Walk through woods to the castles of the Chiocciola and Villa before arriving at Porta Camollia, the traditional access road on the Via Francigena into Siena.
Siena is a town well-known for its Palio horse race which occurs twice a year, its medieval buildings and the wonderful Piazza del Campo. Sit in an outdoor café within the piazza whilst viewing the medieval houses and buildings, particularly the Palazzo Publico and the Torre del Mangia, both architectural treasures.
This route follows sections of the original Via Francigena pilgrimage route, you will not only walk on trails and unpaved roads but also on asphalt part of the way. The ‘traditional’ walk is alongside some busy main roads, where possible we have attempted to re-route them. Please take care when walking along roads and always be mindful of other road users. Pavements or paths should be used if provided and walk on the right-hand side of the road if there is no pavement or path. This way you can see oncoming traffic.
Italy is known to have long, hot summers with July and August being the hottest months. At that time of year, the temperatures can rise into the 30 degree Celsius during the day. Always make sure to stay hydrated and carry plenty of water. It is also advised to wear skin-protecting clothing and use sun cream/screen. We recommend you inquire about the day’s forecasted weather before setting out on your walks. A useful website for climate information specific to towns and countries is www.yr.no.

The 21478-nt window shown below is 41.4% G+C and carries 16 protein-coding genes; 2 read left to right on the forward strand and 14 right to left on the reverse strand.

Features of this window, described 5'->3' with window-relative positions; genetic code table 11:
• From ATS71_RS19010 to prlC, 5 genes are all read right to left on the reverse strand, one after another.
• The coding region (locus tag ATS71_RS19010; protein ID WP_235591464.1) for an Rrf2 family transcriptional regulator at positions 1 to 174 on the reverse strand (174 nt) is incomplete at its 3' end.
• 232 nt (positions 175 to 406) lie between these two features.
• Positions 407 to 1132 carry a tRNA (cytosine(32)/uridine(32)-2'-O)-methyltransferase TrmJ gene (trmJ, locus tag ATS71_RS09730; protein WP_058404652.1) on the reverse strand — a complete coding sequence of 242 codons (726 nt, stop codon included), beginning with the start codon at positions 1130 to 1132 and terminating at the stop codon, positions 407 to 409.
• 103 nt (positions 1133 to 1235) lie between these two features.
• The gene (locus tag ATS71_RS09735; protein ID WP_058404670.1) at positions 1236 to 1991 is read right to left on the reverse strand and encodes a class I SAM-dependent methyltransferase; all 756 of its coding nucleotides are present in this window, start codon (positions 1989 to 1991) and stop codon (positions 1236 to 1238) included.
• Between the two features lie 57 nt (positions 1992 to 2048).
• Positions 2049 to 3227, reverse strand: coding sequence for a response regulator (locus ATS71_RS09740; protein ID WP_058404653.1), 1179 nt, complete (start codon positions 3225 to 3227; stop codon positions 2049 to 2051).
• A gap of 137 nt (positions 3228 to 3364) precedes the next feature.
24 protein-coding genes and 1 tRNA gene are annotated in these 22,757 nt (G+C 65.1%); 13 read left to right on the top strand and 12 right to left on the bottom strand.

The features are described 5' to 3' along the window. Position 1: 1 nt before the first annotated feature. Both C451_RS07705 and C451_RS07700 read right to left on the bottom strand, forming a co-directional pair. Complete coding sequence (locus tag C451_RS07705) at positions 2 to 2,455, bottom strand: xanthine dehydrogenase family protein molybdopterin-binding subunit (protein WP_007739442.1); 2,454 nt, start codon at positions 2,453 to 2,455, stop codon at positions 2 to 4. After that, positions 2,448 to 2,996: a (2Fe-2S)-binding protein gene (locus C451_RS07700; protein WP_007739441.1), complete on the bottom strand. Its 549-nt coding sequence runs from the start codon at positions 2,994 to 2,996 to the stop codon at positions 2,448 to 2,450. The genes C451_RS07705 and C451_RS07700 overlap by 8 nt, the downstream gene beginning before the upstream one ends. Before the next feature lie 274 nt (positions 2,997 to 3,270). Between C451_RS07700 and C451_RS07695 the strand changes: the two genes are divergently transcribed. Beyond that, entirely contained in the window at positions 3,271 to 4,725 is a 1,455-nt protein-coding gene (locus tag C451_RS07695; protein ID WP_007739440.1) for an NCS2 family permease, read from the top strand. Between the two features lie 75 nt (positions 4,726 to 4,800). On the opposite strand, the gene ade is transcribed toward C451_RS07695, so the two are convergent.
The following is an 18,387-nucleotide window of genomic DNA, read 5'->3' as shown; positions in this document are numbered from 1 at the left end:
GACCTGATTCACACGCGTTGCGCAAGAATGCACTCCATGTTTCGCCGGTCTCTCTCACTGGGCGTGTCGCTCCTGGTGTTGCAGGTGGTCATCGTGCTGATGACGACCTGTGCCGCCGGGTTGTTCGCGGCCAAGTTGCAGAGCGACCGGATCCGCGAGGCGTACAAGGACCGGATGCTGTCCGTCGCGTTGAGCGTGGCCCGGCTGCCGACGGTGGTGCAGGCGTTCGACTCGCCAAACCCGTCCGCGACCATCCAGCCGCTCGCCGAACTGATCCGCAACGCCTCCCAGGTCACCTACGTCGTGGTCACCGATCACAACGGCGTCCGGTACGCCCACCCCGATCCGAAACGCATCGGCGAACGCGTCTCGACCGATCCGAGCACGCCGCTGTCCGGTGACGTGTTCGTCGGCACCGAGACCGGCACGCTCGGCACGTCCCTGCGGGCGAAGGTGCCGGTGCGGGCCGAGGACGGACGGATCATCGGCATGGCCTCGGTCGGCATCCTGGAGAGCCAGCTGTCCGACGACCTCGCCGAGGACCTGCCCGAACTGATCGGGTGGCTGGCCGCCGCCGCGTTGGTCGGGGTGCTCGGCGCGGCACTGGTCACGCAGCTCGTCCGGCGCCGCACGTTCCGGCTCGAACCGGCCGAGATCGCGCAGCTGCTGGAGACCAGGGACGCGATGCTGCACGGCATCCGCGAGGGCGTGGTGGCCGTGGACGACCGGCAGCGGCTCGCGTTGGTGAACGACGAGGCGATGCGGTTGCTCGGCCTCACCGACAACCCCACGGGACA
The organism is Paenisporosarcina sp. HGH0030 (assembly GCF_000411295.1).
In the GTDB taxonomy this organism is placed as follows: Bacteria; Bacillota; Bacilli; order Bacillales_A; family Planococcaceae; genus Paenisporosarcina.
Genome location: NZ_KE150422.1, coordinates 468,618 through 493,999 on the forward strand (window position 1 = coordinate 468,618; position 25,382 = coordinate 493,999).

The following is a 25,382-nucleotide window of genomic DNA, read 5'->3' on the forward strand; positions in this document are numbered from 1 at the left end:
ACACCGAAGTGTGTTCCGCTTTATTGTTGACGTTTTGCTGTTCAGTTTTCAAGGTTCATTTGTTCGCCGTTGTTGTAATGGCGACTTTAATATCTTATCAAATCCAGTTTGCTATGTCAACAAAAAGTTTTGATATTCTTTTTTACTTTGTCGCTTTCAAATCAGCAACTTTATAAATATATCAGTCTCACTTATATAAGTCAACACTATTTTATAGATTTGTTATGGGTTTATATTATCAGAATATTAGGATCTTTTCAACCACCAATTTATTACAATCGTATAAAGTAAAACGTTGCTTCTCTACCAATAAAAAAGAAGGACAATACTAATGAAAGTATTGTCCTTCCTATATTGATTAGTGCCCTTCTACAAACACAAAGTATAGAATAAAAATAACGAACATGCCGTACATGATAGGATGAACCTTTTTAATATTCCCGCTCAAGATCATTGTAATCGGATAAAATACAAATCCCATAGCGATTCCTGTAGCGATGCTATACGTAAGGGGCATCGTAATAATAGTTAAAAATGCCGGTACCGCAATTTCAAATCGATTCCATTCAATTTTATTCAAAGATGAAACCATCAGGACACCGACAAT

This depends on the time of year you are walking; if traveling in the spring or autumn it can be cool in the morning, but it soon heats up in the late morning and afternoon so make sure and bring some layers with you. During the summer months, the area can be prone to afternoon thunderstorms, so waterproofs are also essential in case of heavy showers. In the heat of the day, sun cream is essential and a sunhat is highly recommended. Otherwise normal hiking gear in a ~25-liter rucksack will suit. Either sturdy walking shoes or light hiking boots are suitable. Other essential items are water, enough food and snacks to last between supply points, blister treatment, first aid kit and insect repellent.
Also, ensure your phone is fully charged; if you doubt the battery will last throughout the hike, it might be beneficial to bring a power bank.
Basic Equipment for Hiking
- Sturdy, comfortable and waterproof hiking boots or approach shoes
- Layered, moisture wicking clothing
- Hiking socks
- Rucksack (with rain cover)
- Protection against sun, rain and wind (hat, sunscreen, water- and windproof jacket and suitable legwear)
- Hiking poles
- Ample supply of drinking water and snacks
- First aid kit
- Kit para bolhas
- Bivy / survival bag
- Survival blanket
- Pocket knife
- Cell phone
- Navigation equipment / map and compass
- Emergency contact details
- The 'basic' and 'technical' equipment lists are generated based on the selected activity. They are not exhaustive and only serve as suggestions for what you should consider packing.
- For your safety, you should carefully read all instructions on how to properly use and maintain your equipment.
- Please ensure that the equipment you bring complies with local laws and does not include restricted items.